Lewis fought in and survived the World War I, read widely from the classics, and lectured for the bulk of his career as a university professor in a rapidly changing world. Lewis was a literary scholar, who spoke publicly on matters of theology as an admitted layman. And this, I believe, is what made Lewis accessible and appealing to a broad audience. Lewis possessed depth and sophistication but strove for clarity and simplicity in presentation, and understood that for truth to be grasped it must not only be seen as sound, but helpful. Christianity was presented by Lewis as not only intelligible, but attractive.

    Here are few other other perspectives on Lewis:

    All worthwhile reading.

    As a bonus, a few weeks ago I completed Alister McGrath's biographical work, C. S. Lewis - A Life: Eccentric Genius, Reluctant Prophet, and found it readable and enjoyable. Check it out.

    Feel free to leave your thoughts on the life and legacy of Lewis, the impact he may have had on your own journey, or his works that have made a mark on you personally. I'd love to read your reflections.


    Instead of Being Original, Be Truthful

    hard work 2

    In an essay entitled "Membership," C. S. Lewis writes:

    No man who values originality will ever be original. But try to tell the truth as you see it, try to do any bit of work as well as it can be done for the work's sake, and what men call originality will come unsought.

    The essay itself is a corrective on the true nature of church membership, and a critical engagement with obsessive individuality. Lewis ends his essay on a powerful note, that of new creation, and its relevance for those who are part of a church, an entity that in the collective and the representative parts is being remade. But Lewis' remarks concerning originality, and its relation to human endeavor, is what captured my imagination, for who in the creative arts is not striving to be seen as a true original, truly unique?

    Whether the work be writing or some other creative endeavor, or, let's say any other job, these remarks have relevance. Even the bus driver, who is committed to truth telling and doing work with excellence for the sake of the work, can come to be seen as an original.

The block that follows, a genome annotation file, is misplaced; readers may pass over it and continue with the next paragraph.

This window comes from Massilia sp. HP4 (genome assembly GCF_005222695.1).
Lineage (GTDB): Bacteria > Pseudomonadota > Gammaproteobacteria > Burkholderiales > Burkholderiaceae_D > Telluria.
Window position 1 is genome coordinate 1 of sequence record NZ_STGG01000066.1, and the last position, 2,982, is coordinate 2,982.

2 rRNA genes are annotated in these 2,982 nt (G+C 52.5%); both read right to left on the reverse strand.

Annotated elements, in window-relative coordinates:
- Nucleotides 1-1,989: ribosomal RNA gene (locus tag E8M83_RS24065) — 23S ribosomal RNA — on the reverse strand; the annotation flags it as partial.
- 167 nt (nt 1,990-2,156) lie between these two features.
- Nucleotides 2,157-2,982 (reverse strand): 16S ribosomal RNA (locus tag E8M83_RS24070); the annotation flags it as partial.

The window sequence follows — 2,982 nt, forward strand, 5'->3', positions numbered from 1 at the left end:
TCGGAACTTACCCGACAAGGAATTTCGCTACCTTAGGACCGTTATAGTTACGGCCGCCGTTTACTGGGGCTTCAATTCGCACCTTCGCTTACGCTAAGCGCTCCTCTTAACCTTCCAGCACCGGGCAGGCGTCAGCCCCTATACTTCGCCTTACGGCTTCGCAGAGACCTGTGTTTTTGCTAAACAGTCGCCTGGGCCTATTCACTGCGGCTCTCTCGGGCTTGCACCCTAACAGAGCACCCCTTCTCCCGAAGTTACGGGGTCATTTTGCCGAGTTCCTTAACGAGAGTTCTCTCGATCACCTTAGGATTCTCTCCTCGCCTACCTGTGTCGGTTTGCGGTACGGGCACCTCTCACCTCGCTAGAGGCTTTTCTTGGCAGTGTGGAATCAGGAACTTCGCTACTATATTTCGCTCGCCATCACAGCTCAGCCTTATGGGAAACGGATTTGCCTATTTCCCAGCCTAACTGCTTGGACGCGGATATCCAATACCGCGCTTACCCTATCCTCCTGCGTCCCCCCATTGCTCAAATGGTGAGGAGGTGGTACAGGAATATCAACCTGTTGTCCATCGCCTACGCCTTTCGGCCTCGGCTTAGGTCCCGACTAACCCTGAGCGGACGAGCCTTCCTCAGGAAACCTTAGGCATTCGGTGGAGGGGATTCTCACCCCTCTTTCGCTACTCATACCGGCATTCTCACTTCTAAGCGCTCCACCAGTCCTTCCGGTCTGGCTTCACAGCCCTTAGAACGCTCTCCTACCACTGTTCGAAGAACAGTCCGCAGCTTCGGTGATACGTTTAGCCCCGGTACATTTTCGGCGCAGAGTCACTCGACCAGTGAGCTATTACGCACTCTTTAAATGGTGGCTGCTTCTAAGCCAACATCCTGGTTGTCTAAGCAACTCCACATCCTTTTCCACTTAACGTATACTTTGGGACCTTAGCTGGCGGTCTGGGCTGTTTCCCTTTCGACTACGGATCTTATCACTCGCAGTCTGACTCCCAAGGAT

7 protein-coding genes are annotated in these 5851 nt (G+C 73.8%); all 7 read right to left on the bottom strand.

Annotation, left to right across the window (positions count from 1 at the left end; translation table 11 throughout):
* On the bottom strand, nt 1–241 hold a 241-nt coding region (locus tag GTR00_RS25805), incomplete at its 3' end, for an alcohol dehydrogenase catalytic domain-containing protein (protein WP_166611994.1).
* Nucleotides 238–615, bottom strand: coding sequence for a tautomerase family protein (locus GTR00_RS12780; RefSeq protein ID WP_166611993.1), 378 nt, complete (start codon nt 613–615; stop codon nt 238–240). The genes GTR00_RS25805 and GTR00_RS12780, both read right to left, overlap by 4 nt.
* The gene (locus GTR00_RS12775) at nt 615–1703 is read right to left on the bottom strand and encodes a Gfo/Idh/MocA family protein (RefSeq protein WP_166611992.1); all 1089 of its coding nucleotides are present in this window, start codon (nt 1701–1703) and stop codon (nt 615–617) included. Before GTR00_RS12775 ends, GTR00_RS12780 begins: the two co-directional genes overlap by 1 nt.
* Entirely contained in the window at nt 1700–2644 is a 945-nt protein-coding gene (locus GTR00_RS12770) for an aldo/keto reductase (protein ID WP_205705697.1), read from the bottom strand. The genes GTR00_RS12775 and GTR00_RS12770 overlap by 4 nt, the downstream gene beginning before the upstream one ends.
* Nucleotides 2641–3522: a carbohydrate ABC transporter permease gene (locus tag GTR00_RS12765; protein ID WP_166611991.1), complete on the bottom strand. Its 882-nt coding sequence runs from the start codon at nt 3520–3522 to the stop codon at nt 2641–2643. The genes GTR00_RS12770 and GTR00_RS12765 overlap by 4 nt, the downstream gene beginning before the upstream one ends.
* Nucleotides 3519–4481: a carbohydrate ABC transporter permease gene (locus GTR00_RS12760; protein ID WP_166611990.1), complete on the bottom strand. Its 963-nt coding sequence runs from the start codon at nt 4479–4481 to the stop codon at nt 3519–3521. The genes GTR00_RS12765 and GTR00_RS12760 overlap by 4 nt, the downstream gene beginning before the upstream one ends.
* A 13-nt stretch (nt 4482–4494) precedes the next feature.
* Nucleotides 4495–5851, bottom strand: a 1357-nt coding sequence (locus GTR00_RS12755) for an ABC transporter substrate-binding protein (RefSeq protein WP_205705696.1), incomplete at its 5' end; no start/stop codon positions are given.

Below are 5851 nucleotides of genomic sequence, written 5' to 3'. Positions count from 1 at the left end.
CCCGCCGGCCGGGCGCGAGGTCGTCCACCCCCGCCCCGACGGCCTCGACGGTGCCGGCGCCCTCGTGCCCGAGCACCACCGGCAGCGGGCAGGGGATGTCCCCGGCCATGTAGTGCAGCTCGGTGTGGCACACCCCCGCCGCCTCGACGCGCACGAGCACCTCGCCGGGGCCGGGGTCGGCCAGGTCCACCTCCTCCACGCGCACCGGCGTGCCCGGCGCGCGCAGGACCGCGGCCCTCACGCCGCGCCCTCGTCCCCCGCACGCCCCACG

I think here of a woman I worked with for four years. She was fully committed to doing excellent work as a driver. She greeted every child by name, with a smile, and a love that breaks the stern stereotype of the bus driver. She decorated her bus for the different seasons of the year, dressed up for Halloween, and celebrated accomplishments of her students. She was truly a professional, and thus an original, not because she did her work to be noticed, but instead did her work for the work's sake, the best as she was able to do it.

    In every field of endeavor, there is a truthful, excellent way to perform one's work. So whatever you do, undertake the work today for the work's sake, not for the sake of your own name. Put yourself aside, and simply strive for excellence.

    And one day, without you even realizing, others may begin to notice your originality, which you only see as a normalcy, for your work will be conducted with truth.

    In Paul's letter to the Colossians, it is written, "Whatever you do, whether in word or deed, do it all in the name of the Lord Jesus, giving thanks to God the Father through him." Work done "in the name of the Lord Jesus" is likewise work done in truth, for Jesus himself said, "I am the...truth."

    Don't worry about originality. Don't worry about self-promotion or vain ambitions. Just do the work and do it well, and give thanks to the source of every breath, every opportunity, the one who created you as an original, who is now calling you to be remade, a new creation, fully and truly human.